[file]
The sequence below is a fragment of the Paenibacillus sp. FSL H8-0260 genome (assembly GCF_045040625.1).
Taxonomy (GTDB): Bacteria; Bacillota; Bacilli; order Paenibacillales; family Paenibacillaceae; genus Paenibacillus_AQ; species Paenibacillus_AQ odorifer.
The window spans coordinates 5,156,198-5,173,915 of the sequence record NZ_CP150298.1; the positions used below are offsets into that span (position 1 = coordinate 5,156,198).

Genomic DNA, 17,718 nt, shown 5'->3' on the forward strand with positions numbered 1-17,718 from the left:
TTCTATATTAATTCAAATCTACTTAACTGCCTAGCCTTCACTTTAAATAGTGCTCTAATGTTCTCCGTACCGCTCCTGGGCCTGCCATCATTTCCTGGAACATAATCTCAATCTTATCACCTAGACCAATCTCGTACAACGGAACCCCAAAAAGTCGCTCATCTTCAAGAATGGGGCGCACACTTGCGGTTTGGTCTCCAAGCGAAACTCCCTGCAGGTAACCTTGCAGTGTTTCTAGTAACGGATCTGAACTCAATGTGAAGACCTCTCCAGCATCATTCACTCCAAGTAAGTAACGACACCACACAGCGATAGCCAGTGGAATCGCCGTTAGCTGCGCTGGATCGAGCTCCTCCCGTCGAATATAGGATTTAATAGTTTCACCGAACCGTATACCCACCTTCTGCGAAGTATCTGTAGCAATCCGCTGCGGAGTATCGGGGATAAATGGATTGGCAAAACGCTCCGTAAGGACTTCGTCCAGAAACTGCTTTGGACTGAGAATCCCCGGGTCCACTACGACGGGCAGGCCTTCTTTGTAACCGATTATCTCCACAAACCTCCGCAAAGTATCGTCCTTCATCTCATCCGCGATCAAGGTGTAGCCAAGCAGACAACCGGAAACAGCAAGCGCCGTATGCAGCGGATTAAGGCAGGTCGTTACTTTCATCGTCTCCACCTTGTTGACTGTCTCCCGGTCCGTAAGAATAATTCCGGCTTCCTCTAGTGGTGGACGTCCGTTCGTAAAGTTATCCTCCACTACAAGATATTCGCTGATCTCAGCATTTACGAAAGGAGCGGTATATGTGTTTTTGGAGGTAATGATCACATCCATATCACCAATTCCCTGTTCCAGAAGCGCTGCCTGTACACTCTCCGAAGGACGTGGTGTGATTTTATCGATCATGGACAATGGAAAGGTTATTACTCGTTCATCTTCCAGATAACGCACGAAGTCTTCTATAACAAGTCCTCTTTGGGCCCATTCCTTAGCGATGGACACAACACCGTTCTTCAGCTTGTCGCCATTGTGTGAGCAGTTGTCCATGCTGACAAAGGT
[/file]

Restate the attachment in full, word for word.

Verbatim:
The sequence below is a fragment of the Paenibacillus sp. FSL H8-0260 genome (assembly GCF_045040625.1).
Taxonomy (GTDB): Bacteria; Bacillota; Bacilli; order Paenibacillales; family Paenibacillaceae; genus Paenibacillus_AQ; species Paenibacillus_AQ odorifer.
The window spans coordinates 5,156,198-5,173,915 of the sequence record NZ_CP150298.1; the positions used below are offsets into that span (position 1 = coordinate 5,156,198).

Genomic DNA, 17,718 nt, shown 5'->3' on the forward strand with positions numbered 1-17,718 from the left:
TTCTATATTAATTCAAATCTACTTAACTGCCTAGCCTTCACTTTAAATAGTGCTCTAATGTTCTCCGTACCGCTCCTGGGCCTGCCATCATTTCCTGGAACATAATCTCAATCTTATCACCTAGACCAATCTCGTACAACGGAACCCCAAAAAGTCGCTCATCTTCAAGAATGGGGCGCACACTTGCGGTTTGGTCTCCAAGCGAAACTCCCTGCAGGTAACCTTGCAGTGTTTCTAGTAACGGATCTGAACTCAATGTGAAGACCTCTCCAGCATCATTCACTCCAAGTAAGTAACGACACCACACAGCGATAGCCAGTGGAATCGCCGTTAGCTGCGCTGGATCGAGCTCCTCCCGTCGAATATAGGATTTAATAGTTTCACCGAACCGTATACCCACCTTCTGCGAAGTATCTGTAGCAATCCGCTGCGGAGTATCGGGGATAAATGGATTGGCAAAACGCTCCGTAAGGACTTCGTCCAGAAACTGCTTTGGACTGAGAATCCCCGGGTCCACTACGACGGGCAGGCCTTCTTTGTAACCGATTATCTCCACAAACCTCCGCAAAGTATCGTCCTTCATCTCATCCGCGATCAAGGTGTAGCCAAGCAGACAACCGGAAACAGCAAGCGCCGTATGCAGCGGATTAAGGCAGGTCGTTACTTTCATCGTCTCCACCTTGTTGACTGTCTCCCGGTCCGTAAGAATAATTCCGGCTTCCTCTAGTGGTGGACGTCCGTTCGTAAAGTTATCCTCCACTACAAGATATTCGCTGATCTCAGCATTTACGAAAGGAGCGGTATATGTGTTTTTGGAGGTAATGATCACATCCATATCACCAATTCCCTGTTCCAGAAGCGCTGCCTGTACACTCTCCGAAGGACGTGGTGTGATTTTATCGATCATGGACAATGGAAAGGTTATTACTCGTTCATCTTCCAGATAACGCACGAAGTCTTCTATAACAAGTCCTCTTTGGGCCCATTCCTTAGCGATGGACACAACACCGTTCTTCAGCTTGTCGCCATTGTGTGAGCAGTTGTCCATGCTGACAAAGGT